We saw a bit of a bounce in stock markets in March, but not enough to recover from a terrible first quarter. U.S. markets were up between 2 percent and 4 percent for the month, and developed markets managed to squeak out a small gain, but everything else was down from 1 percent to 3 percent. For the quarter, markets were down between 3 percent and 8 percent, with blue-chip companies doing best and tech stocks getting hit the hardest.
Inflation. There were two reasons behind the markets’ poor performance in the first quarter. First, the continuing strength of the economy, along with the lingering supply chain problems, pushed inflation to a 40-year high. This forced the Fed to raise interest rates for the first time since the start of the pandemic. That increase, and the fear of more, drove interest rates higher around the world, shaking financial markets.
Ukraine war. The second reason was the Russian invasion of Ukraine. This war unsettled markets and created the prospect of energy and food shortages, generating even more uncertainty around the global economy. So it was a very rocky start to the year for markets.
Job and spending growth. Despite this difficult start, things in the U.S. kept improving. Covid-19 cases ended the quarter at the lowest level since last summer. Hiring was strong and supported current consumer confidence and spending growth, and business confidence and investment remained healthy. From both medical and economic standpoints, things were better at the end of the quarter than at the beginning. And after pricing in the expected interest rate increases, as well as the emerging risks from the Russian invasion, markets started bouncing back in March.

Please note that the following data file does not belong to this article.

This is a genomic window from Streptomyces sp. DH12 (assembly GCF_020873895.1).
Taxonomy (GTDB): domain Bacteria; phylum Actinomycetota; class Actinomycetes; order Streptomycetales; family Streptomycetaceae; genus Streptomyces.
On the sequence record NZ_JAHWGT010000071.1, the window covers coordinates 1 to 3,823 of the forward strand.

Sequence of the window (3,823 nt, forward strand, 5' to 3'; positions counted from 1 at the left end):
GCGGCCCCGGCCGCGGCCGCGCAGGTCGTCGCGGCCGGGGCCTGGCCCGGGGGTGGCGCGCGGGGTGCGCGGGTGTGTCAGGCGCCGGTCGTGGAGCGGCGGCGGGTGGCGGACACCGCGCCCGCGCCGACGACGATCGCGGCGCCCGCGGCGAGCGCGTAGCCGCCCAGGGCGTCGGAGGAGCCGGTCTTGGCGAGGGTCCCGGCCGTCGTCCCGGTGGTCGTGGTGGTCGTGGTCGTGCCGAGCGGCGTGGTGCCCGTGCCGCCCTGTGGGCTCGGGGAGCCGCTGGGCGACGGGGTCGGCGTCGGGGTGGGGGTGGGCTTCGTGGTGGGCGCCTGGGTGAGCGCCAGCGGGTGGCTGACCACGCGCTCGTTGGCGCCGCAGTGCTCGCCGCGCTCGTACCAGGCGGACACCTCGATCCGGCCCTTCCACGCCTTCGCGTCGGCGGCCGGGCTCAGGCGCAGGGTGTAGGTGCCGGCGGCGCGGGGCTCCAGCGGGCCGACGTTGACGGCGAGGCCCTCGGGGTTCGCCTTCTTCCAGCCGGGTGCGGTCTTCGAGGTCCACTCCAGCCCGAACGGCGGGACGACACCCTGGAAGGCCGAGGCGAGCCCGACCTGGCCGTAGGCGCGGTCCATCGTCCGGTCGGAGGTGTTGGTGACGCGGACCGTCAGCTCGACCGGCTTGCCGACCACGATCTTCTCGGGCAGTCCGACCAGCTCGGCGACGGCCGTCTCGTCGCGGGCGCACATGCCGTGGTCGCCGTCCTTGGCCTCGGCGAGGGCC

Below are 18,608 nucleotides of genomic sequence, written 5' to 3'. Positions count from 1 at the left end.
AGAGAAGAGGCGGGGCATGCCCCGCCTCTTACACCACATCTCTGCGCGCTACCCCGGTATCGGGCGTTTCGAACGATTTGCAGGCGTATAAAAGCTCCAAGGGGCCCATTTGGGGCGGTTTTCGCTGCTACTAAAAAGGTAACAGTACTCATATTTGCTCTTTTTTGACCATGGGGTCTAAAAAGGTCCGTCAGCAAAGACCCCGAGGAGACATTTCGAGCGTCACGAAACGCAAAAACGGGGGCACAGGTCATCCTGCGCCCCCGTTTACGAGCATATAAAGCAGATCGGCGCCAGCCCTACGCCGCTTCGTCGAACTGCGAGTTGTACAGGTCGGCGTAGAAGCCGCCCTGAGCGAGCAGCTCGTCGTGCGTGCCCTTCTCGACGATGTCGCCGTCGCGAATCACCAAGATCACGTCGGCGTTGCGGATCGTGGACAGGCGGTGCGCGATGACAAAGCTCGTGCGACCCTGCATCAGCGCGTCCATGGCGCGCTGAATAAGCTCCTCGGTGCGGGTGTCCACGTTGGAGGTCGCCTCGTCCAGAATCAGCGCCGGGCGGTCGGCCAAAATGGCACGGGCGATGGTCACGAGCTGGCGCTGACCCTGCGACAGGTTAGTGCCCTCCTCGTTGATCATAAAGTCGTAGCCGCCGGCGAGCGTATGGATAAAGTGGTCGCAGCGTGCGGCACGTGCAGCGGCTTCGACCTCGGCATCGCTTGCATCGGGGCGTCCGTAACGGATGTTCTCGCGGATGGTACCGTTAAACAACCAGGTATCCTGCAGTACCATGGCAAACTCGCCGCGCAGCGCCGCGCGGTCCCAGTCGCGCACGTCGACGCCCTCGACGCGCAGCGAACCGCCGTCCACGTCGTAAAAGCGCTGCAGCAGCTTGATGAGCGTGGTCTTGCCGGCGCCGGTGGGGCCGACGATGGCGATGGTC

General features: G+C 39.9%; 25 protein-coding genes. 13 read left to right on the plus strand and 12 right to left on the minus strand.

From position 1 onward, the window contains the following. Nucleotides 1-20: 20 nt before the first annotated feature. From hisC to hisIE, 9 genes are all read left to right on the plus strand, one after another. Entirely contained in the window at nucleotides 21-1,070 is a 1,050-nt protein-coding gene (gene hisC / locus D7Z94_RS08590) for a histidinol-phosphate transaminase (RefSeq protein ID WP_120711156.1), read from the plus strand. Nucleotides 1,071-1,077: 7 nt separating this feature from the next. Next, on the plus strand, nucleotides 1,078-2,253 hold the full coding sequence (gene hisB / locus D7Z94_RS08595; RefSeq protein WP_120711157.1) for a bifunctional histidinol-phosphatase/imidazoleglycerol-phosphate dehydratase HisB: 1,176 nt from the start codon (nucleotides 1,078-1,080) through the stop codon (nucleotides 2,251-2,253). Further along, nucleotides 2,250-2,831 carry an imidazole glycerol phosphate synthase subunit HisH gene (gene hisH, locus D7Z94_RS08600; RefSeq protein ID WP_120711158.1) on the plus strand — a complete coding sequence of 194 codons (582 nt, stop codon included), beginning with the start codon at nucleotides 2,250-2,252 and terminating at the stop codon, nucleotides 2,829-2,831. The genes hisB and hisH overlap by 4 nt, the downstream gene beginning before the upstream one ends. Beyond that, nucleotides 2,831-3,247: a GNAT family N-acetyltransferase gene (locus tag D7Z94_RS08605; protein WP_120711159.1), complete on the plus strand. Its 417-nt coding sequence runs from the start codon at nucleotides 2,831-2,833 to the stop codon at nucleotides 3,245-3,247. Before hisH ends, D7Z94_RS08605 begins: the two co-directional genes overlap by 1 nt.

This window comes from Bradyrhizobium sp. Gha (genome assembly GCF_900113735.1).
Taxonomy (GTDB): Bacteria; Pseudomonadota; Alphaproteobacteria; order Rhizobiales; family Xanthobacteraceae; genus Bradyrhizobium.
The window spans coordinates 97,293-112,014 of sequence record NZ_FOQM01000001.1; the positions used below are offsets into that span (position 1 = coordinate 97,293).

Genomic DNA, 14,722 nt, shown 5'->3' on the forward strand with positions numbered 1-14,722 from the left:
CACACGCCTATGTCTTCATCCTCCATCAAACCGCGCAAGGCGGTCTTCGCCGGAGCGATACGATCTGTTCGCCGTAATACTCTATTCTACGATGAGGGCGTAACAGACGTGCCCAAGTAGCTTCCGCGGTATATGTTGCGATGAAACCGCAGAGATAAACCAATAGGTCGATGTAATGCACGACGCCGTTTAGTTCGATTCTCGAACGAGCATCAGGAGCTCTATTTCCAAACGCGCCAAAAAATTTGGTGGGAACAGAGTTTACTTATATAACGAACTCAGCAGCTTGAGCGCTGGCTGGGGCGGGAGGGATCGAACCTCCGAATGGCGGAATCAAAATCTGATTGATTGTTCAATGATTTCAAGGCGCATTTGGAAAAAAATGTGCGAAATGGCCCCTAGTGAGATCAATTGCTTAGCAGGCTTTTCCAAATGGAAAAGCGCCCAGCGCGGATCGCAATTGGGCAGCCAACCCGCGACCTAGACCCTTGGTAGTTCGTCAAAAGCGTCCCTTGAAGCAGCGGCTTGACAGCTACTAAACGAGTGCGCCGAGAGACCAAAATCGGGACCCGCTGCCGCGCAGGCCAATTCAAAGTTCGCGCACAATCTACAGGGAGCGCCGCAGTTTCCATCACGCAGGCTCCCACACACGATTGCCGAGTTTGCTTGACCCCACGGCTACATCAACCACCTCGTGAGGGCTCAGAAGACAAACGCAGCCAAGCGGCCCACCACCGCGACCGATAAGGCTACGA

Continued recovery. Looking forward, the question is whether that improvement will continue into the second quarter. On the whole, it looks like it will. On the medical side, progress has slowed, and we may face the prospect of another pandemic wave. But the economy has proven to be robust throughout the prior waves. Plus, with current high levels of immunity, any damage should be minor and not derail the recovery.
Economic growth. On the economic side, we are seeing little to no direct damage from the Ukraine war in the data. Even future damage, such as energy or food shortages, is likely to be limited as much of the price effects are already showing up. The next quarter should see continued economic growth, even if we experience another pandemic wave.
Strong markets. Much of the poor performance in the first quarter came from the prospect of higher interest rates, and this was incorporated into prices. With markets expecting multiple hikes, that is already priced in—and markets can now react to better economic and earnings news. Similarly, uncertainty about the Ukraine war spiked in March, but many of the worst possibilities failed to materialize, leaving the potential for upside ahead. The big picture is that the first quarter had several risks priced in, such as Covid-19, inflation, and continued supply chain issues. For the next quarter, those risks are now part of the picture, rather than a shock. And with a solid baseline for markets, companies are proving they can operate and make money under these conditions. This is a sound foundation for progress as we move into the second quarter.
Headlines. That’s not to say that nothing bad can happen—Covid-19 could surge again, the Ukraine war could expand, and hiring could slow substantially. And if and when those bad things happen, we will likely see more market volatility. As always, the headlines will drive much of market performance in the short term, as we saw in the past quarter. But, despite the headlines, the fundamentals will ultimately drive both the economy and the markets and are likely to remain sound over the second quarter.
The Bottom Line
Looking back, the first quarter was a difficult one for markets, but that was primarily driven by expected rate hikes, which, in turn, were supported by the strength of the economy. Looking forward, that strength is likely to continue—the rate hikes are already priced in, and the fundamentals for markets remain sound. While we have seen substantial volatility—and may see more—this provides a good foundation going forward. With a solid medical and economic base, the second quarter has the potential to be better for markets than the first.